Revolutionizing the world’s energy future: From Australia to McMaster and back with Martin Green ‘74

Martin Green smiling at the camera

Engineer and solar energy expert Martin Green '74 is delivering the 35th annual J.W. Hodgins Memorial Lecture on April 17, 2023.

Martin Green ’74 may be McMaster’s most prolific world record holder. Typically, thoughts of world records turn to how fast a human can run or how many people can squeeze into a phone booth, but Green is a record holder of a different kind.

An Australian who earned his PhD in engineering physics from McMaster, Green has led the research teams responsible for developing the solar cells that have held world records for efficiency for 30 of the last 40 years, beginning with Green’s first standard-setting cell in 1983.

His best-known record-holder is the Passivated Emitter and Rear Cell (PERC) which became the world’s most-manufactured solar cell in 2018 and now accounts for about 90 per cent of total worldwide production.

“There are now more PERC solar cells out there generating electricity than all other solar generation [technologies] in the history of the human race,” says Green.

PERC has been so successful because it has improved power-generating efficiency while simultaneously lowering production costs. That potent combination has pushed the technology to the top of the solar power marketplace and, in Green’s words, “has made it one of our major weapons in combatting climate change.”

Green’s McMaster connection was the result of a Commonwealth Scholarship he earned to pursue his doctoral studies.

“I was interested in microelectronics at that stage of my career, so Canada and the UK were the two places in the Commonwealth that were probably ahead of Australia in those areas,” he recalls.

When the Canadian option came through first, he flew to McMaster in 1971. Describing Mac as a “great place to study,” Green remembers being impressed by the University’s facilities, including its on-campus nuclear reactor. He also encountered snow for the first time.

In an era before mobile telecommunications and personal computing, Green hoped to apply his microelectronics expertise to something other than televisions and other consumer electronics.

“I was looking for something with a bit more social impact,” he says.

That led him to solar energy. Green’s doctoral work involved a structure called a P-N (positive-negative) junction, which is a building block of microelectronics. He helped bring that technology to solar cells.

Green returned to Australia after completing his McMaster degree in 1974 and joined the faculty of the University of New South Wales (now known as UNSW Sydney) where he remains today as the Scientia Professor, executive director of the Photovoltaics Centre of Excellence and director of the Australian Centre for Advanced Photovoltaics.

With credentials like these, Green has a particularly well-informed perspective on the future of solar energy.

“It’s quite predictable where the field is going,” he says. “At the moment, improving the efficiency of the cells is what most manufacturers are preoccupied with while reducing the cost.”

The more efficient the cells, the fewer materials are required for the encapsulation systems that protect the cells. That means cheaper and easier production, shipping and installation. It all feeds a virtuous cycle that makes solar technology simultaneously more impactful and more affordable.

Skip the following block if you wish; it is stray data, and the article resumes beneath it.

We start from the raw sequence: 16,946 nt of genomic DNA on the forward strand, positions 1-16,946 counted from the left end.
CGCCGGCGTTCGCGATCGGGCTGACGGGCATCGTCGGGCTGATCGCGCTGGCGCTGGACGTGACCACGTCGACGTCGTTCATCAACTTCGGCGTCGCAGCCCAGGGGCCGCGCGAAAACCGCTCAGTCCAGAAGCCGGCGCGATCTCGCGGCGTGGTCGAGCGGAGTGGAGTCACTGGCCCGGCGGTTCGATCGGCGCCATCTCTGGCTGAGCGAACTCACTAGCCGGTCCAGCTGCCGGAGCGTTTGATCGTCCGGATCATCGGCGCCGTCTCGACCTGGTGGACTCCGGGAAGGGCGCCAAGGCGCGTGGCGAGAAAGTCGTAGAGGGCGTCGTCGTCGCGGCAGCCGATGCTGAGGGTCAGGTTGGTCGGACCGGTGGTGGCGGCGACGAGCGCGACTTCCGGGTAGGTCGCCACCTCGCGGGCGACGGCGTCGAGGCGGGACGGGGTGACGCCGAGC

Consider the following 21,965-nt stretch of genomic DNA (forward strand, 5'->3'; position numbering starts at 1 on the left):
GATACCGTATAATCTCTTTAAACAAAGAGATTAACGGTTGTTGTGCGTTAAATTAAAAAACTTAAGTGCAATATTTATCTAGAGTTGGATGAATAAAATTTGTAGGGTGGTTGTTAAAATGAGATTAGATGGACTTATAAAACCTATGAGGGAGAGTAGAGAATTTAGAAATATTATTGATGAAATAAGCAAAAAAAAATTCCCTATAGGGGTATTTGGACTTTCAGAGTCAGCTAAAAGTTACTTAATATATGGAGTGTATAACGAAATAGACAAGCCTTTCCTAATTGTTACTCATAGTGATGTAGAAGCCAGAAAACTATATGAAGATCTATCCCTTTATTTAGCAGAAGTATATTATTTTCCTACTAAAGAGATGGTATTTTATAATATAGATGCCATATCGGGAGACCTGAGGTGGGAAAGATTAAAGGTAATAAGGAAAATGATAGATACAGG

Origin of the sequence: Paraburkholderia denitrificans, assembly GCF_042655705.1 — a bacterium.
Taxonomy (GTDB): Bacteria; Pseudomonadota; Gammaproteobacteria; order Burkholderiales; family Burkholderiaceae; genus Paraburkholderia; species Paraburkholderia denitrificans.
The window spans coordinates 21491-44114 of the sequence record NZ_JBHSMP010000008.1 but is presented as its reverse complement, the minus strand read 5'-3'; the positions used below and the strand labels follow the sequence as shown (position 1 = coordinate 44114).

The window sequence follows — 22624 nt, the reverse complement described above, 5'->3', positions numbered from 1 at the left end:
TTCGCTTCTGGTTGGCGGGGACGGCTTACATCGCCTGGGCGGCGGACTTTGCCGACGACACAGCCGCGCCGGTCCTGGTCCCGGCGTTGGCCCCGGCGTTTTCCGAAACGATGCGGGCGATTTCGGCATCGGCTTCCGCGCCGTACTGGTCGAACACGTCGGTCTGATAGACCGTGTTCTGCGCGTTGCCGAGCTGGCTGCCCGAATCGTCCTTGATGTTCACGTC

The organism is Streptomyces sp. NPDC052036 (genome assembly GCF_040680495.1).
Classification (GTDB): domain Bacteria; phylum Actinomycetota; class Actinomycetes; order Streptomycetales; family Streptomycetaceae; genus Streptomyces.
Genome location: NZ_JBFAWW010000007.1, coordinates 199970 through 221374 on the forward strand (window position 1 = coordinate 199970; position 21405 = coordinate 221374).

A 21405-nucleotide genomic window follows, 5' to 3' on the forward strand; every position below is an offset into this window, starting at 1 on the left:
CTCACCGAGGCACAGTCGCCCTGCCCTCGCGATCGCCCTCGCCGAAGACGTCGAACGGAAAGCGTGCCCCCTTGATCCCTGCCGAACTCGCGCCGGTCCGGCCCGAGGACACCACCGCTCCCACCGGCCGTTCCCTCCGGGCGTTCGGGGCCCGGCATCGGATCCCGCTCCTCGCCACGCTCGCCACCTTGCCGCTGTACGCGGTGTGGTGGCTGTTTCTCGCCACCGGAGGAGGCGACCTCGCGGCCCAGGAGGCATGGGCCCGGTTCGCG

According to Green, “solar is now the cheapest way of generating electricity, so we need to move quickly to replace fossil fuel generation by solar [… ] solar’s going to grow to be a massive industry in the future, but it’s going to require people with a wide range of skills and talents because it’s not only the technology that needs development, but the whole infrastructure for using solar and the whole basic lifestyle is going to change.”

Green believes the tipping point is coming soon. “Solar’s going to be the largest source of energy, probably sometime around 2040,” he says.

In driving solar energy toward that milestone, Green has become one of the world’s most-awarded scientists. He has received the Queen Elizabeth Prize for Engineering, the Right Livelihood Award (also known as the Alternative Nobel Prize), the SolarWorld Einstein Award, the Global Energy Prize, the IEEE William R. Cherry Award, the World Technology Award for Energy and the Solarworld Einstein Award, to list just a few of his many honours.

Fittingly, Green shared many of these awards with collaborators, students and former students, most notably his long-time research partner, the late Stuart Wenham.

McMaster has acknowledged Green’s accomplishments with the 2002 Distinguished Alumni Award for Science and a Doctor of Science honoris causa in 2010.

On April 17, 2023, Green will be back at McMaster to deliver the 35th annual J.W. Hodgins Memorial Lecture where he will discuss the trajectory of innovation in solar energy, but also the trajectory that McMaster’s current students and young alumni can hope to find with their careers.

Green is looking forward to sharing with them the philosophy that has guided him since his days as a doctoral candidate at Mac. “It’s very important to work in an area that really motivates you and you find interesting,” he says. “That’s been the path that I’ve been able to follow and it has certainly made my career very rewarding.”

The J.W. Hodgins Memorial Lecture will be held on Monday, April 17 in person or by livestream at 7:30 p.m. in the Concert Hall, L.R. Wilson Hall. Register here 

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